SOUTH PORTLAND — The holiday shopping season is inevitable and unavoidable; some call it “the most wonderful time of the year.”
But those of us who work in retail would probably not agree.
It is a time that those of us behind the cash registers both relish and dread; a time when we make the most money, but also have the most headaches.
Pulling into the Maine Mall parking lot on Black Friday, one must prepare to fight, not only with the other cars, but with pedestrians, blinded by the deals, who do not use their eyes. This year was no exception.
Trolling the lot, I became increasingly frustrated, realizing that, not unexpectedly, I was going to park miles from the entrance. During the holidays people believe they can create their own parking spots; I saw cars parked in fire lanes and on top of snowbanks.
Once inside, I navigated the maze of people and entered the store where I work. The typically neat tables looked like bombs had dropped on them; associates scrambled around, trying to find the objects of shoppers’ desires, while others were trapped at the registers with unending lines of customers.
I have worked other Black Fridays over the past eight years, but this was unlike anything I have seen. After clocking in, my manager told me to try to straighten things up and stay off the register because once I got on, I would be stuck.
But her directions proved hard to follow.
Trying to organize a store when it is filled to the brim with customers in search of the perfect gift is a futile effort. It doesn’t matter how many times you fold something and make it look nice – someone inevitably comes along, finds their desired item at the bottom of the pile, and recreates the mess you just cleared.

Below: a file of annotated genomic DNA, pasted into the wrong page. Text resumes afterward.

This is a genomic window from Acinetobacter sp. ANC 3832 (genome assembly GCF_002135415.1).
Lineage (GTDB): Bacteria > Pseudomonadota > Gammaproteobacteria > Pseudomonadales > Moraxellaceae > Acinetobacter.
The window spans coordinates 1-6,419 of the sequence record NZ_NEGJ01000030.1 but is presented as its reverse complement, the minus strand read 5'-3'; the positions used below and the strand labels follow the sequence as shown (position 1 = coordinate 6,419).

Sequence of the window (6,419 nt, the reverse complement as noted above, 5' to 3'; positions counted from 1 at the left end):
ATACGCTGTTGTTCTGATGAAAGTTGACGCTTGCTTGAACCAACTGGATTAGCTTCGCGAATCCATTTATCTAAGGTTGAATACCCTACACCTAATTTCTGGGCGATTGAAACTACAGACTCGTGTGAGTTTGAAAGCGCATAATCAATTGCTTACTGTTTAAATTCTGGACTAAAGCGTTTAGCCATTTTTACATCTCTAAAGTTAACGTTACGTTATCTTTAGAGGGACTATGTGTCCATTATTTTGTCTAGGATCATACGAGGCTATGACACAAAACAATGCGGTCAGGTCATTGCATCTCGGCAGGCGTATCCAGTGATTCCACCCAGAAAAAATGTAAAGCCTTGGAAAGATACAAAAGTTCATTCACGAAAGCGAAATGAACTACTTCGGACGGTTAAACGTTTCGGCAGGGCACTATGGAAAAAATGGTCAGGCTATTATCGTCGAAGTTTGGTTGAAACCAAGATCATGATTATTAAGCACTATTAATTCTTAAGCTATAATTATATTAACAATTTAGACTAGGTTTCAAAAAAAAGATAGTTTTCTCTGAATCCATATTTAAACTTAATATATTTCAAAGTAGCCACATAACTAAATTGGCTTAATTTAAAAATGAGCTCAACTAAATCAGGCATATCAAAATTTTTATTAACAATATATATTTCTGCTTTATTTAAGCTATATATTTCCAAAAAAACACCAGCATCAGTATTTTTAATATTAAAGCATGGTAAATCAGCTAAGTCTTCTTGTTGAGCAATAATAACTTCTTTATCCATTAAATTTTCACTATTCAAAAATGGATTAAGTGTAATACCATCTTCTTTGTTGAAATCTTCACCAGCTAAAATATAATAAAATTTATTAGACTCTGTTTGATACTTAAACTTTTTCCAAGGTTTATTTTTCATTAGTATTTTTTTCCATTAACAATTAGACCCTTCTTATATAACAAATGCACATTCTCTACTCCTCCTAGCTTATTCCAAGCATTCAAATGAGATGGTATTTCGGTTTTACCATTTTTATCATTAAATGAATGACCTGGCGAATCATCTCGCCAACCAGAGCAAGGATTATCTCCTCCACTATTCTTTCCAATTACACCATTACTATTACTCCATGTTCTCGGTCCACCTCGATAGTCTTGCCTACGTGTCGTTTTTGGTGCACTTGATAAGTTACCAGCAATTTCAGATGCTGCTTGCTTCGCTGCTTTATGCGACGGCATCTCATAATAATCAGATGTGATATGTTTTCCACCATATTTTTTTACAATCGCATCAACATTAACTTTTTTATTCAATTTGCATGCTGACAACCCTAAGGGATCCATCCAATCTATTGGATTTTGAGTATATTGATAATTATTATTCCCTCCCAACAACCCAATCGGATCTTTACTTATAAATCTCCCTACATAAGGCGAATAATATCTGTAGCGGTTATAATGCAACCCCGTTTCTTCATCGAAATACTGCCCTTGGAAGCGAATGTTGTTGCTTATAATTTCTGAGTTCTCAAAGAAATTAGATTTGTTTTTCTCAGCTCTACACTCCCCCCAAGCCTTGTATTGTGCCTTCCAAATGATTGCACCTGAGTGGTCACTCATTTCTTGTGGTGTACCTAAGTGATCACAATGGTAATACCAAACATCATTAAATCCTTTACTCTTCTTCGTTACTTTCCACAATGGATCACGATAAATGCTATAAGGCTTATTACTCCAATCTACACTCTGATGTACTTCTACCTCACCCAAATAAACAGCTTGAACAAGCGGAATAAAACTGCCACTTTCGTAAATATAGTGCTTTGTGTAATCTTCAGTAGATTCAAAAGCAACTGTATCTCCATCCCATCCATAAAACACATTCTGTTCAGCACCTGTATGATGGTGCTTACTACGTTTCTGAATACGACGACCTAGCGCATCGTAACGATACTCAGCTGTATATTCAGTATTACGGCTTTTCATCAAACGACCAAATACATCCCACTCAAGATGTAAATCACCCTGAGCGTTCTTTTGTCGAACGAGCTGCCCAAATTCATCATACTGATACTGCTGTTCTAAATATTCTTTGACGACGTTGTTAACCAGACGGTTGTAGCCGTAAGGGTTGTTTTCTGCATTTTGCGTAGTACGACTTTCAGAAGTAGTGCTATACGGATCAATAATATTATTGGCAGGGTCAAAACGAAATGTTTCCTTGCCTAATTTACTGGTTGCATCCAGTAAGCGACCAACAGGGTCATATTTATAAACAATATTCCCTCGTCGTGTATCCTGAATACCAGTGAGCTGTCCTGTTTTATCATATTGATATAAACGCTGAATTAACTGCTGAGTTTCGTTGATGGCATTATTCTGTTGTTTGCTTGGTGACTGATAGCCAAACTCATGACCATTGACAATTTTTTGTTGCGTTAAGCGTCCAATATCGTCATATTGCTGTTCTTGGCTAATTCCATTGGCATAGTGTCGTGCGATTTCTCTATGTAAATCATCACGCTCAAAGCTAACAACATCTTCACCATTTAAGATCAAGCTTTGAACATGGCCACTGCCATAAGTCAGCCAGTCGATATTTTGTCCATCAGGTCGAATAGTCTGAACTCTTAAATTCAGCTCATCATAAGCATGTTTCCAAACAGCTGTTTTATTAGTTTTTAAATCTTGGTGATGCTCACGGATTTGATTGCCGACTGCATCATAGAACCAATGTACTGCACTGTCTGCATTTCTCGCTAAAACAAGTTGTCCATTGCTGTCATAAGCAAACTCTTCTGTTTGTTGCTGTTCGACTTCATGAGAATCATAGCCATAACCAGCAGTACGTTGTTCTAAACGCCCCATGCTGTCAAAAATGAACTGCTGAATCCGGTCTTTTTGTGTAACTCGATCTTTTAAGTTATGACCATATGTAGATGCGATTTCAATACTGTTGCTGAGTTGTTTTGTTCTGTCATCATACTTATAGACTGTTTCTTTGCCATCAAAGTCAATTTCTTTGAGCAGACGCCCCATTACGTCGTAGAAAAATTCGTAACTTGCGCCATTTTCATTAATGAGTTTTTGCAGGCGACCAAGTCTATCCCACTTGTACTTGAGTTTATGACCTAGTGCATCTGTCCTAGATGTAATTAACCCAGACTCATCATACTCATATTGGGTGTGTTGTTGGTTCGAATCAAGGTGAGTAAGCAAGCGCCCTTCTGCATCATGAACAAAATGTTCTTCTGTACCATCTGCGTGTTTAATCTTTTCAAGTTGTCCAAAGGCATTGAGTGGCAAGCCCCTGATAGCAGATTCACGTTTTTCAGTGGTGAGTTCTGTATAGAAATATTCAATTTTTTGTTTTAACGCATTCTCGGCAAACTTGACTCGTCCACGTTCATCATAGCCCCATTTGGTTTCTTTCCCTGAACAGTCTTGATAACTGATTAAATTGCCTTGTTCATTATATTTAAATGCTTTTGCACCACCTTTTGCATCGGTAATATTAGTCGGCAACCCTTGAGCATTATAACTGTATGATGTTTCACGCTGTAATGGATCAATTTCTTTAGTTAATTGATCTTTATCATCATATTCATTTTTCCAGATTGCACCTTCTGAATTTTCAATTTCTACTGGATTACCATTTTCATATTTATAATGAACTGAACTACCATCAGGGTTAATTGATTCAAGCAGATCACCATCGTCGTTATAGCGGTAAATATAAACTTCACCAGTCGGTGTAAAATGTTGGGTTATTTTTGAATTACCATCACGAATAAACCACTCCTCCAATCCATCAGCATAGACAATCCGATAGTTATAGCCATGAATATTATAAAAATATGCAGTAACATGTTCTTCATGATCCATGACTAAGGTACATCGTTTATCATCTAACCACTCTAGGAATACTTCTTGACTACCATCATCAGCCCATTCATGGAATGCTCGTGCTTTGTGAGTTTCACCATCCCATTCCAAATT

Not only are people more inconsiderate when they look through items on Black Friday, but they are cranky, especially later in the day. A note to shoppers: we understand it’s frustrating when stores don’t have what you want, but there is nothing short of calling other stores or ordering online that we can do, and it frustrates us as much as it does you.
I understand most aspects of Black Friday, but I do not think I will ever get used to it, or believe that all of the hype is necessary. Most stores offer their deals all weekend, so why race to find that item when everyone else will be, too?
But despite the shortage of parking, cranky customers, messy stores, and headaches caused by Black Friday, most of the stores in the Maine Mall, including mine, had record-breaking days.
So thanks, customers, and keep shopping.
Amber Cronin is The Forecaster news assistant and a part-time retail sales clerk. She can be reached at firstname.lastname@example.org.